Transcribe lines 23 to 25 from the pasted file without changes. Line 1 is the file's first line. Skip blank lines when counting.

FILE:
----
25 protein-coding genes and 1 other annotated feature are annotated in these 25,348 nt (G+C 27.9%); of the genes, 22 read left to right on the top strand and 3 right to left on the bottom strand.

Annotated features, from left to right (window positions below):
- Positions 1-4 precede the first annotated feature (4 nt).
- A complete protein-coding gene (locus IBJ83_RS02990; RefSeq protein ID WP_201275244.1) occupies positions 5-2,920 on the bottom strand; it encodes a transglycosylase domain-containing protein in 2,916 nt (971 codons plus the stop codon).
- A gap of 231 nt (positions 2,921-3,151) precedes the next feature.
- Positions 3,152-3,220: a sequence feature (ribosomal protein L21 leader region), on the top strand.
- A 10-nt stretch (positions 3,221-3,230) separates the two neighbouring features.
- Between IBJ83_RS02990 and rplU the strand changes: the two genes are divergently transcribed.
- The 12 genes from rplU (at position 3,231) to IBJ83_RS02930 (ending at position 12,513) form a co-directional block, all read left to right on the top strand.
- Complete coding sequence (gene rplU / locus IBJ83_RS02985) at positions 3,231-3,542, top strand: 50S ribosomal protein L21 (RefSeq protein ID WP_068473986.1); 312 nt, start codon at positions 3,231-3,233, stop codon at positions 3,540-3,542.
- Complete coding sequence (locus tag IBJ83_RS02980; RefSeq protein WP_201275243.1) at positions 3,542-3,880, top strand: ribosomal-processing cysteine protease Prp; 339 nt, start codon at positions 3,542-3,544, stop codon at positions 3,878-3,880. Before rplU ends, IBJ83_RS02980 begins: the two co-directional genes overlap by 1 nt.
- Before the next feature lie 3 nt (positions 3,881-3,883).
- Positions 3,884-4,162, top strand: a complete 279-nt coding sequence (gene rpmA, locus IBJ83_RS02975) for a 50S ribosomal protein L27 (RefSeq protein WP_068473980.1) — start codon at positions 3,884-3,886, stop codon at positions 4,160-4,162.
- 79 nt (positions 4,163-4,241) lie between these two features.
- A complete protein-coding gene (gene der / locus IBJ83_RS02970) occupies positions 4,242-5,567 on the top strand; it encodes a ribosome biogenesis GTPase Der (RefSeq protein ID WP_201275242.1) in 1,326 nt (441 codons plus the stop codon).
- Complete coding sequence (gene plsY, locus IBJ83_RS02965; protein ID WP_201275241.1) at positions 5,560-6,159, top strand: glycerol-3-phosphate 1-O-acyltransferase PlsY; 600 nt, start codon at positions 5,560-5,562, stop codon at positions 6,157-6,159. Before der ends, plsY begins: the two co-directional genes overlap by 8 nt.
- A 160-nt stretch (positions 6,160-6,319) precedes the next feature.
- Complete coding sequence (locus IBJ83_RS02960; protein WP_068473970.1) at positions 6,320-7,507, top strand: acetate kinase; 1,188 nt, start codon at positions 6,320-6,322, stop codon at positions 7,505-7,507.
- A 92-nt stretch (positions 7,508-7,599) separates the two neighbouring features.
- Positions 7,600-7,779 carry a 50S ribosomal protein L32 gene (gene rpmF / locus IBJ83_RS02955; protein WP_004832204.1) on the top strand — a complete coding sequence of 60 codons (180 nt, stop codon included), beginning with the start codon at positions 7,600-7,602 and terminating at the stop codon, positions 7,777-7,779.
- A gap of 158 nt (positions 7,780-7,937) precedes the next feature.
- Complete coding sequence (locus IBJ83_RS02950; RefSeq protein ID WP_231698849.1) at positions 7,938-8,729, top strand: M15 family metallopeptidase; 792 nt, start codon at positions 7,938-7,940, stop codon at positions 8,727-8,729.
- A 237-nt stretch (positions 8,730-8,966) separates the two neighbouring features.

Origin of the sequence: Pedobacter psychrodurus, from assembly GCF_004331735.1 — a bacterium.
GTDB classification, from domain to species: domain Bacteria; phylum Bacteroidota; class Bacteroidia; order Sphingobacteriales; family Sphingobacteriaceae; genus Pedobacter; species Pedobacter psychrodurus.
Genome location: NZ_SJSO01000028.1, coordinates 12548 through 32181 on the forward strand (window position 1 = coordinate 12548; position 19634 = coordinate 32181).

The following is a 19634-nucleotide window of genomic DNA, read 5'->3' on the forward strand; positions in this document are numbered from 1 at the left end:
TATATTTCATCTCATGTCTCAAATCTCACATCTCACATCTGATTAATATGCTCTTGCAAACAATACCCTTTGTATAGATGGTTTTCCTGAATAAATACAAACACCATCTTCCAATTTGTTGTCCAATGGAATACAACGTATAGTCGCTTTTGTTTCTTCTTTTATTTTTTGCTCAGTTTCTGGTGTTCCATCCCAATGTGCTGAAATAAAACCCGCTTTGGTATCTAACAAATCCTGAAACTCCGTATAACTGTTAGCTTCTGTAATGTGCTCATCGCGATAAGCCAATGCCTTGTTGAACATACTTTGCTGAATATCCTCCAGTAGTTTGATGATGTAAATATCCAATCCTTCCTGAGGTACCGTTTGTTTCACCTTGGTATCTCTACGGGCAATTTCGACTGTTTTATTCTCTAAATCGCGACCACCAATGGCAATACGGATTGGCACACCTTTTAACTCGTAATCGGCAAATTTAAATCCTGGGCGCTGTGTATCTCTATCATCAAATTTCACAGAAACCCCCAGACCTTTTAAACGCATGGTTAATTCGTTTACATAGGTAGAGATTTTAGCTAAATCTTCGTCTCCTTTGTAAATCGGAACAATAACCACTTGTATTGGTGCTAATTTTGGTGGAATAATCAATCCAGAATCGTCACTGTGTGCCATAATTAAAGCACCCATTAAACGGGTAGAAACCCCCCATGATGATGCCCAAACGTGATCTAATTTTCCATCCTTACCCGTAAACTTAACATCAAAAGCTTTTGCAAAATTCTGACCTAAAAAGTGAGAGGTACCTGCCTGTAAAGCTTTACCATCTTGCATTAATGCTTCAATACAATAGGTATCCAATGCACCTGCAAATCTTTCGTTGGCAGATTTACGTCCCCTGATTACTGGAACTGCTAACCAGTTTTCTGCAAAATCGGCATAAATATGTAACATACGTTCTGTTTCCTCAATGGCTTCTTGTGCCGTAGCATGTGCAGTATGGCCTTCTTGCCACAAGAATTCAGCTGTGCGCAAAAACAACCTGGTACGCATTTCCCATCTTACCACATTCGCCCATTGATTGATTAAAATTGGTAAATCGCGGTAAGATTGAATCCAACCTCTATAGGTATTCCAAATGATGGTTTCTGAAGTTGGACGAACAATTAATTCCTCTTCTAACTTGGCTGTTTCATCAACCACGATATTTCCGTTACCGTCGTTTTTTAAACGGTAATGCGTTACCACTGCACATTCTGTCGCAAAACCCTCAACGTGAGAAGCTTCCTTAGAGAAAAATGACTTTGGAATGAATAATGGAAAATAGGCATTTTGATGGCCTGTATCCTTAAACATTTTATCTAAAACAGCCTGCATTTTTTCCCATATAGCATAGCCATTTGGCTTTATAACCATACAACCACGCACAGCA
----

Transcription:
- A 237-nt stretch (positions 8,730-8,966) separates the two neighbouring features.

Origin of the sequence: Pedobacter psychrodurus, from assembly GCF_004331735.1 — a bacterium.
GTDB classification, from domain to species: domain Bacteria; phylum Bacteroidota; class Bacteroidia; order Sphingobacteriales; family Sphingobacteriaceae; genus Pedobacter; species Pedobacter psychrodurus.